Editor’s note: This article has been updated to correct the name of the department that manages the osprey camera.
With two of three osprey eggs at the Boulder County Fairgrounds having cracked, officials hope that the remaining egg will hatch by the end of its incubation period Thursday.
The nest, which is monitored by a camera from Boulder County Parks and Open Space, has been in its current location since 2012, and hatched successful chicks every year until 2019.
But the cracked eggs this year follows a string of unsuccessful hatching years at the site. Jasmine Finks, the chat moderator for the nest camera, said that the poor results of the last few years are likely an anomaly.
“This nest has been one of the most successful nests in the area,” Finks said. “I think it’s just random chance, these unsuccessful last three years.”
Both chicks died after hatching in 2020, which officials attributed to disease. Last year, one egg cracked and the others did not hatch at all, potentially due to snowstorms that soaked the eggs.
This year’s cracked eggs may have had thinner shells for a number of reasons, Finks said. Their mom is older, which has been proven to produce thinner shells in some species. Finks also hypothesized that insecticides banned in the United States but not in Mexico and South America, where ospreys migrate for the winter, could have made the eggs weaker and more prone to cracks. Finally, Finks said that the eggs may have been fertilized incorrectly, which would have produced weak shells.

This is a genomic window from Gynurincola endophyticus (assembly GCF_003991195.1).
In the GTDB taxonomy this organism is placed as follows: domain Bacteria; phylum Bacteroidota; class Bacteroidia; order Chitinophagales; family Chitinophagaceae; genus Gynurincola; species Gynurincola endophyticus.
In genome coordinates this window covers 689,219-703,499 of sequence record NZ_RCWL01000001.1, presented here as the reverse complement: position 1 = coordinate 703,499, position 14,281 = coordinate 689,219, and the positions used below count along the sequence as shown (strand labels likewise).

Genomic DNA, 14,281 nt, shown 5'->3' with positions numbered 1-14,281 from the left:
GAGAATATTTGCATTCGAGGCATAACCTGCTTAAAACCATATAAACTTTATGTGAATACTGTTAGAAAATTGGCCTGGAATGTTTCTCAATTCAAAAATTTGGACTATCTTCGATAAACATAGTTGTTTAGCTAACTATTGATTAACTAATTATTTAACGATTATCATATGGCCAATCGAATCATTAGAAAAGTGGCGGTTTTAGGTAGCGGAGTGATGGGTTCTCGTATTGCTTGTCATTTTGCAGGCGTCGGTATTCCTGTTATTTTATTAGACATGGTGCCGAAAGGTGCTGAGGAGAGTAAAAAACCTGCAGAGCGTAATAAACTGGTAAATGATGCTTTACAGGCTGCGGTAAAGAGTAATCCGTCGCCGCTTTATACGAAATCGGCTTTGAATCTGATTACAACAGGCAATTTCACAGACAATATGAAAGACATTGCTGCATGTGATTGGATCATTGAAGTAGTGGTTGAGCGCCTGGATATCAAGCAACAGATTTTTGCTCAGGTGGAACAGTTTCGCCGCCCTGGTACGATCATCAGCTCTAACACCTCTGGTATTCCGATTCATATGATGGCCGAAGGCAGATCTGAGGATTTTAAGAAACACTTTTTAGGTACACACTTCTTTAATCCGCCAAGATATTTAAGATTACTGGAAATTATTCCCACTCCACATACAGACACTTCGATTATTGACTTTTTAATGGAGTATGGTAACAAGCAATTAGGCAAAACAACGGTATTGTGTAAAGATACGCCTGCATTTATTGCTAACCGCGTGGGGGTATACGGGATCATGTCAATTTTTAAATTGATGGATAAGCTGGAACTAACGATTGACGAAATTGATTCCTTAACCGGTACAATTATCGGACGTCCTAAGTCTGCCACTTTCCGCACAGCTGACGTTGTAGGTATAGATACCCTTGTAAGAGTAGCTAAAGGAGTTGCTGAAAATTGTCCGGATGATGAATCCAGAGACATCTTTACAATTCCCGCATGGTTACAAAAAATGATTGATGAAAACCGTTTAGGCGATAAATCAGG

Finks noted that it was unlikely that either of the parents, who have hollow bones and weigh around six pounds, could have broken the shells.
“Osprey eggs are really strong,” she said. “So I’m thinking that is has to be some external something.”
The third egg at the camera-monitored fairgrounds nest is in day 38 of its 36 to 42 day hatching period. If it does not successfully hatch by Thursday, its chances of survival will decrease, with no potential for hatching after Saturday.
Finks expressed uncertainty about the third egg’s chances given the fate of the other two eggs.
“It hasn’t cracked yet, but I don’t know about the chances,” she said. “This is kind of new to us. Most of the mom’s eggs usually hatch, and these last couple of years they just haven’t.”
Meanwhile another osprey nest, near the Boulder Reservoir, was relocated this week to protect the chances of future eggs. After the original nests were taken over by geese, the osprey moved to a nearby pole dangerously close to electrical wires.
Moving quickly to avoid the osprey laying eggs in this dangerous nest, the city partnered with Xcel Energy to build a new platform and relocate the nest. Jonathan Thornton, the communication program manager for Boulder Parks and Recreation, called the successful move an “amazing collaboration between organizations.”
“The bottom line is we want to make sure we don’t interfere and we want to take care of the osprey,” he said.
Within hours of the nest’s building, the ospreys had successfully moved in. City officials don’t know if eggs have been laid in the new nest yet, but they are optimistic for the health of the ospreys.
“The osprey need to have some sort of platform and a space that they can call their own,” Thornton said. “As the nest was being built, the osprey were close by watching. They didn’t mind that kind of human interference and they just went right over to it.”